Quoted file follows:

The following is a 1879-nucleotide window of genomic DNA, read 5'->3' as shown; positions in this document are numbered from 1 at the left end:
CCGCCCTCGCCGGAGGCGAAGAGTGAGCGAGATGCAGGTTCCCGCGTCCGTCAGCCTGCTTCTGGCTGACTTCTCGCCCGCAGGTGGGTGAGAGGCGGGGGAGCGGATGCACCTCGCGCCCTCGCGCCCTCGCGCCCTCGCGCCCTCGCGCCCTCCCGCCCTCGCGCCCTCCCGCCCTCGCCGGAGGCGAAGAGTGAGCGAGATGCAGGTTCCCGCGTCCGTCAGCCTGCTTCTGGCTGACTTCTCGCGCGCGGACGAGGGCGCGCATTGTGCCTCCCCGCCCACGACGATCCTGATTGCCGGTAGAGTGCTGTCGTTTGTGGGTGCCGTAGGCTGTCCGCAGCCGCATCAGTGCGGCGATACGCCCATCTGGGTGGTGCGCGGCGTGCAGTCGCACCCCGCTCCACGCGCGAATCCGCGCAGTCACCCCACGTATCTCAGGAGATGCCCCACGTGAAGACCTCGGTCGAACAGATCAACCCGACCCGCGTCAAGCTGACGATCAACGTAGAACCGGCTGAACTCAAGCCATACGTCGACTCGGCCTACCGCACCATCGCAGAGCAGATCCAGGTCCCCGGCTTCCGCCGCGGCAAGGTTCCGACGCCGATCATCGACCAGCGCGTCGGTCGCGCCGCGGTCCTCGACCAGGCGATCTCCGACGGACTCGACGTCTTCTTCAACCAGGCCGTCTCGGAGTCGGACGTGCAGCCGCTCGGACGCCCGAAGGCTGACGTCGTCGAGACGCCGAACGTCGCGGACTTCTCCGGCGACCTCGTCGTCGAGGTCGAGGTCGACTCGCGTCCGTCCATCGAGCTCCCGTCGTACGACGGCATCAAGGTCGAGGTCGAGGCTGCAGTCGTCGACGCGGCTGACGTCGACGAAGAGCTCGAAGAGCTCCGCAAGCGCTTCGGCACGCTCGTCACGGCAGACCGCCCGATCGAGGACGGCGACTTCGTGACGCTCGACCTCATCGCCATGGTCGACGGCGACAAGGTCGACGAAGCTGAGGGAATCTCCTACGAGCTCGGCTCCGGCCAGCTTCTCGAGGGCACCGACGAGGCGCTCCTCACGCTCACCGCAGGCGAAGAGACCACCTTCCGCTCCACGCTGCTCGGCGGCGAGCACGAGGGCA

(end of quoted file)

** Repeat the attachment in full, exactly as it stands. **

The following is a 1879-nucleotide window of genomic DNA, read 5'->3' as shown; positions in this document are numbered from 1 at the left end:
CCGCCCTCGCCGGAGGCGAAGAGTGAGCGAGATGCAGGTTCCCGCGTCCGTCAGCCTGCTTCTGGCTGACTTCTCGCCCGCAGGTGGGTGAGAGGCGGGGGAGCGGATGCACCTCGCGCCCTCGCGCCCTCGCGCCCTCGCGCCCTCGCGCCCTCCCGCCCTCGCGCCCTCCCGCCCTCGCCGGAGGCGAAGAGTGAGCGAGATGCAGGTTCCCGCGTCCGTCAGCCTGCTTCTGGCTGACTTCTCGCGCGCGGACGAGGGCGCGCATTGTGCCTCCCCGCCCACGACGATCCTGATTGCCGGTAGAGTGCTGTCGTTTGTGGGTGCCGTAGGCTGTCCGCAGCCGCATCAGTGCGGCGATACGCCCATCTGGGTGGTGCGCGGCGTGCAGTCGCACCCCGCTCCACGCGCGAATCCGCGCAGTCACCCCACGTATCTCAGGAGATGCCCCACGTGAAGACCTCGGTCGAACAGATCAACCCGACCCGCGTCAAGCTGACGATCAACGTAGAACCGGCTGAACTCAAGCCATACGTCGACTCGGCCTACCGCACCATCGCAGAGCAGATCCAGGTCCCCGGCTTCCGCCGCGGCAAGGTTCCGACGCCGATCATCGACCAGCGCGTCGGTCGCGCCGCGGTCCTCGACCAGGCGATCTCCGACGGACTCGACGTCTTCTTCAACCAGGCCGTCTCGGAGTCGGACGTGCAGCCGCTCGGACGCCCGAAGGCTGACGTCGTCGAGACGCCGAACGTCGCGGACTTCTCCGGCGACCTCGTCGTCGAGGTCGAGGTCGACTCGCGTCCGTCCATCGAGCTCCCGTCGTACGACGGCATCAAGGTCGAGGTCGAGGCTGCAGTCGTCGACGCGGCTGACGTCGACGAAGAGCTCGAAGAGCTCCGCAAGCGCTTCGGCACGCTCGTCACGGCAGACCGCCCGATCGAGGACGGCGACTTCGTGACGCTCGACCTCATCGCCATGGTCGACGGCGACAAGGTCGACGAAGCTGAGGGAATCTCCTACGAGCTCGGCTCCGGCCAGCTTCTCGAGGGCACCGACGAGGCGCTCCTCACGCTCACCGCAGGCGAAGAGACCACCTTCCGCTCCACGCTGCTCGGCGGCGAGCACGAGGGCA